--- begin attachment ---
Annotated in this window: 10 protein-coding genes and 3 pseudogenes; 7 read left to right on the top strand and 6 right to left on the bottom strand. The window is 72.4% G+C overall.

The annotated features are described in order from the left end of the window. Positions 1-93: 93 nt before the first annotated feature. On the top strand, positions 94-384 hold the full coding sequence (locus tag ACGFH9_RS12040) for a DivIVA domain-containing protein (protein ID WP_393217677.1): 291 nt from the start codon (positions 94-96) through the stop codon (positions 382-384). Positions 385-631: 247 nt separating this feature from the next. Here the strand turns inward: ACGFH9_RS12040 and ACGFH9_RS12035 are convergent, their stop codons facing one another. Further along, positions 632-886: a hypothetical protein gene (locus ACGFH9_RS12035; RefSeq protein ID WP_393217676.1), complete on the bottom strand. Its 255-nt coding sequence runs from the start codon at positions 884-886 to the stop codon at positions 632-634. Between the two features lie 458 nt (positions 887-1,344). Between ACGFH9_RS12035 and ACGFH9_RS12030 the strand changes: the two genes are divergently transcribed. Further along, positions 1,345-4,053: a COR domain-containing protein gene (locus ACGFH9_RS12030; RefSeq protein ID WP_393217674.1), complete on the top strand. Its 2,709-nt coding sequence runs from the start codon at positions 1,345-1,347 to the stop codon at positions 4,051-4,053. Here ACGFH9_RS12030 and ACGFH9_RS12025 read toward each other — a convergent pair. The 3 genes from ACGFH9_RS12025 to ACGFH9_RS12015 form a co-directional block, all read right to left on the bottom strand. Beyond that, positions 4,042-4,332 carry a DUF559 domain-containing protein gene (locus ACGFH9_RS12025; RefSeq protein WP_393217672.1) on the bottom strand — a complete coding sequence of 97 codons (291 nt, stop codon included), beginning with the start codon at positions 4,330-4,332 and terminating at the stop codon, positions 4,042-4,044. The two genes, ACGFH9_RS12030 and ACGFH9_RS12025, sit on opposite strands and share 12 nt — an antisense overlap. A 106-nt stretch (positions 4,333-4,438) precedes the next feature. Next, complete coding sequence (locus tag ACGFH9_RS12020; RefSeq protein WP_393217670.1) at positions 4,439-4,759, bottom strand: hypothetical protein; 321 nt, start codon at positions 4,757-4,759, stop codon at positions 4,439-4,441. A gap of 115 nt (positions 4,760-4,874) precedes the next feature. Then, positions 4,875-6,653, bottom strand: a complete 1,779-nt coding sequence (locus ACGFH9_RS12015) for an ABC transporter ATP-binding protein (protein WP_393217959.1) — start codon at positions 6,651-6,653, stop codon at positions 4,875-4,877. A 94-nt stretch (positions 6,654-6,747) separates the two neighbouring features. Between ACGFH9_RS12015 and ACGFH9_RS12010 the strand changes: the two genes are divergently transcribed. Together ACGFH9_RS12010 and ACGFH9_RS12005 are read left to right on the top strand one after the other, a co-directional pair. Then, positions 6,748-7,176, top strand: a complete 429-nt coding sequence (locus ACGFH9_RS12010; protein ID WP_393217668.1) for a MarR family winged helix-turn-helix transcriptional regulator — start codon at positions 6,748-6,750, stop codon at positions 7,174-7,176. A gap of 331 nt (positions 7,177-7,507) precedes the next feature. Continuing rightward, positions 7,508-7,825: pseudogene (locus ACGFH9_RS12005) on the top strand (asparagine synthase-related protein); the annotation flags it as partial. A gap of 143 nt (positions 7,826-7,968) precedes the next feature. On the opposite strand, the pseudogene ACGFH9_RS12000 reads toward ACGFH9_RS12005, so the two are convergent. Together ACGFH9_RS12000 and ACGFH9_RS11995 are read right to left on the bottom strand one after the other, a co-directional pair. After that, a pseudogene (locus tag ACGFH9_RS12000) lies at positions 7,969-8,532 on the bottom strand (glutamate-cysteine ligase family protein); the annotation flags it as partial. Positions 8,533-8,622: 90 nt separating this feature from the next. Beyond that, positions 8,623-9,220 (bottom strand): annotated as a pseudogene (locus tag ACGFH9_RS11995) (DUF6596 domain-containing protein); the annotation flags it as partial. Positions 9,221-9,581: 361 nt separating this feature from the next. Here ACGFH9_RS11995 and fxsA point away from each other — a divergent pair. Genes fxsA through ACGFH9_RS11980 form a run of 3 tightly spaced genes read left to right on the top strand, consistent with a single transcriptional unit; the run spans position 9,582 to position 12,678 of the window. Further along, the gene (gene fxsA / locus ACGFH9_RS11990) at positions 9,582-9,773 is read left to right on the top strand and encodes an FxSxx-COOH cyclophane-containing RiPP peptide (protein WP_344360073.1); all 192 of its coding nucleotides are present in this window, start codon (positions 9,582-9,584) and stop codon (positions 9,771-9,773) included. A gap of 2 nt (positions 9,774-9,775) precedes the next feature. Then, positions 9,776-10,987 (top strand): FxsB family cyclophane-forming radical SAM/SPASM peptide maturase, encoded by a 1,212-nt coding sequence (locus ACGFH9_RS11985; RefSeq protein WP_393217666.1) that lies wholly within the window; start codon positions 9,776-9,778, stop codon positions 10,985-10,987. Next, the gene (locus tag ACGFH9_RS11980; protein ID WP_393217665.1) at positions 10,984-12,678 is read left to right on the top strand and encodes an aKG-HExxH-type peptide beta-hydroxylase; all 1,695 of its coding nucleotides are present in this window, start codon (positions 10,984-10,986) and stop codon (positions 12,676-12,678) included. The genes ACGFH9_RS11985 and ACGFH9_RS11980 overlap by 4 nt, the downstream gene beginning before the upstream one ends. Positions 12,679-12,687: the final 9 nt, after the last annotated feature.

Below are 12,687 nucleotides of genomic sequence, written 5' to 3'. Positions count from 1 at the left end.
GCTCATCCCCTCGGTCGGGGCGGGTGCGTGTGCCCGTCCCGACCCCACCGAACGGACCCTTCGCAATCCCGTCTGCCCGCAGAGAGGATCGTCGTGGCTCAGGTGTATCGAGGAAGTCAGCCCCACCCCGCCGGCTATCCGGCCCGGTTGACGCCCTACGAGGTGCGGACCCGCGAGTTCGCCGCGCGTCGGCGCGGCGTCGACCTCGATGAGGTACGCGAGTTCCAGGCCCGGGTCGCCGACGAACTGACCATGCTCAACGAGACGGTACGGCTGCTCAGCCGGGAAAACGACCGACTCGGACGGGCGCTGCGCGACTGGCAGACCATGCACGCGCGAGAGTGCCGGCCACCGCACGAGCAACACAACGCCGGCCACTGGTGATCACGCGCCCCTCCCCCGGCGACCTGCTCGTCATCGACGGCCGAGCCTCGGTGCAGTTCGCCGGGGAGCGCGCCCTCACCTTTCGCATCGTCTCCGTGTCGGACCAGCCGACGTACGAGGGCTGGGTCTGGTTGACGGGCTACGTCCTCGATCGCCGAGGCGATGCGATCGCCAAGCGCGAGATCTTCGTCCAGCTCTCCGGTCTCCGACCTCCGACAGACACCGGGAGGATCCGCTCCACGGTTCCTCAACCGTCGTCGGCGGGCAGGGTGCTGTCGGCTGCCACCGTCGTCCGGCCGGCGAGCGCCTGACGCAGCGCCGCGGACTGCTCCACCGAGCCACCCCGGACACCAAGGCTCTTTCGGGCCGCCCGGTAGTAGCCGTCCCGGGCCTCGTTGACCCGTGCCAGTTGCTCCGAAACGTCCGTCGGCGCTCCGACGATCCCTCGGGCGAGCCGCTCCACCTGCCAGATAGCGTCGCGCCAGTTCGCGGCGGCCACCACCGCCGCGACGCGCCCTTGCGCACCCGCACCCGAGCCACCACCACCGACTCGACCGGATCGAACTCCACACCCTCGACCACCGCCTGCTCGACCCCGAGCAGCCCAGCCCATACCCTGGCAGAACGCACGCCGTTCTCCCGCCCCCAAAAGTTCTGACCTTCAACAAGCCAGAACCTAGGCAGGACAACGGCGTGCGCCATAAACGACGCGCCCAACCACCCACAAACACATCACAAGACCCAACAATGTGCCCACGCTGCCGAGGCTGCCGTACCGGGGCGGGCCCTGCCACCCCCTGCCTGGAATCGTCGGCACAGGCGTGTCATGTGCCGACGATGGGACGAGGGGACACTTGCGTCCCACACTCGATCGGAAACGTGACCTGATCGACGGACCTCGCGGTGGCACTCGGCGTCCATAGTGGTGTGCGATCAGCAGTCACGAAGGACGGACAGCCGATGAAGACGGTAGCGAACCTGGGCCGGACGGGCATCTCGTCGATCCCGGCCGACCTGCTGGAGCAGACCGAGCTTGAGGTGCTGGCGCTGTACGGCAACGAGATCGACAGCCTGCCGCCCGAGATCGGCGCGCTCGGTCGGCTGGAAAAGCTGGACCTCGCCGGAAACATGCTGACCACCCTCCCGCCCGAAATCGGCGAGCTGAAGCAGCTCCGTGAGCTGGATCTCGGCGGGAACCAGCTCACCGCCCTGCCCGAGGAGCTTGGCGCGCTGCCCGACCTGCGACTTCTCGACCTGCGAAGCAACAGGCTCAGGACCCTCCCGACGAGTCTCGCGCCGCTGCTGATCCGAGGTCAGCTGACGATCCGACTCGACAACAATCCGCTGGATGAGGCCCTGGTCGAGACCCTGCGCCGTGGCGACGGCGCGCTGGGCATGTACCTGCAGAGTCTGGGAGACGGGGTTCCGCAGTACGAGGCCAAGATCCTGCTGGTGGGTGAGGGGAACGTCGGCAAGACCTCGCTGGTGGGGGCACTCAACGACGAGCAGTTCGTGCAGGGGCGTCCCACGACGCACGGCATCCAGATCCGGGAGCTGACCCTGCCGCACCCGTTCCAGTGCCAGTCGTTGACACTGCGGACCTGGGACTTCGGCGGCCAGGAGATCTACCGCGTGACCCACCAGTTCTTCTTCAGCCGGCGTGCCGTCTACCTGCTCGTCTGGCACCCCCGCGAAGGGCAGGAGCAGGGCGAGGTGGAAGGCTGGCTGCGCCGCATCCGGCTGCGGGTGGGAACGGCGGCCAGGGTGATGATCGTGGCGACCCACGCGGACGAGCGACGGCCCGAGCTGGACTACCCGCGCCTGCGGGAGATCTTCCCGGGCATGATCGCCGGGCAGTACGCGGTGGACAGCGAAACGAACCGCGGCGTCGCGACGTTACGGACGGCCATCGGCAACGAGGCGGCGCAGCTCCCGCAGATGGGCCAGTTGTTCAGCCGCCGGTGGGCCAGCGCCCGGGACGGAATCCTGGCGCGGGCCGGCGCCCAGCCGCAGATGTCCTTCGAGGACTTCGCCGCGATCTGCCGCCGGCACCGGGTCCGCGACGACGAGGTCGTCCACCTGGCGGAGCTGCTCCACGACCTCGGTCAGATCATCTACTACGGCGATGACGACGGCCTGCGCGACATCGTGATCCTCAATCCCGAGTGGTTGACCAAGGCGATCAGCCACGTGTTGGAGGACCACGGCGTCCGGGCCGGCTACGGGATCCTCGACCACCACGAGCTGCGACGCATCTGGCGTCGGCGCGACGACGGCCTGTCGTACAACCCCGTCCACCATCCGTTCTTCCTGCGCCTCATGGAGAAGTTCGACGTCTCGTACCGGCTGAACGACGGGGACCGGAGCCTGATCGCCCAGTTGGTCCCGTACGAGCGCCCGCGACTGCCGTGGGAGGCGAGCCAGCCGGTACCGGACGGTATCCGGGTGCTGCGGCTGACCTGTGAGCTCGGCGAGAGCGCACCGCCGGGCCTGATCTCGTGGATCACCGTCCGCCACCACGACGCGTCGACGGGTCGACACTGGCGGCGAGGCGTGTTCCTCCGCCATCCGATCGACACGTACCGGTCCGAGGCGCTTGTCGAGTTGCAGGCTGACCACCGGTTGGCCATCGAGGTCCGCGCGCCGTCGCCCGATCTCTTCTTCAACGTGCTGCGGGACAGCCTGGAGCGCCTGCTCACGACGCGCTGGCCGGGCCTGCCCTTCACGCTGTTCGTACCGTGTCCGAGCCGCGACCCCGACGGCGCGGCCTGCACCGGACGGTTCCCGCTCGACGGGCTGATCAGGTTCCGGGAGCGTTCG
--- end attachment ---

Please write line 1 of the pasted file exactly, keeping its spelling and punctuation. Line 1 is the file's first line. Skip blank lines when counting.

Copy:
Annotated in this window: 10 protein-coding genes and 3 pseudogenes; 7 read left to right on the top strand and 6 right to left on the bottom strand. The window is 72.4% G+C overall.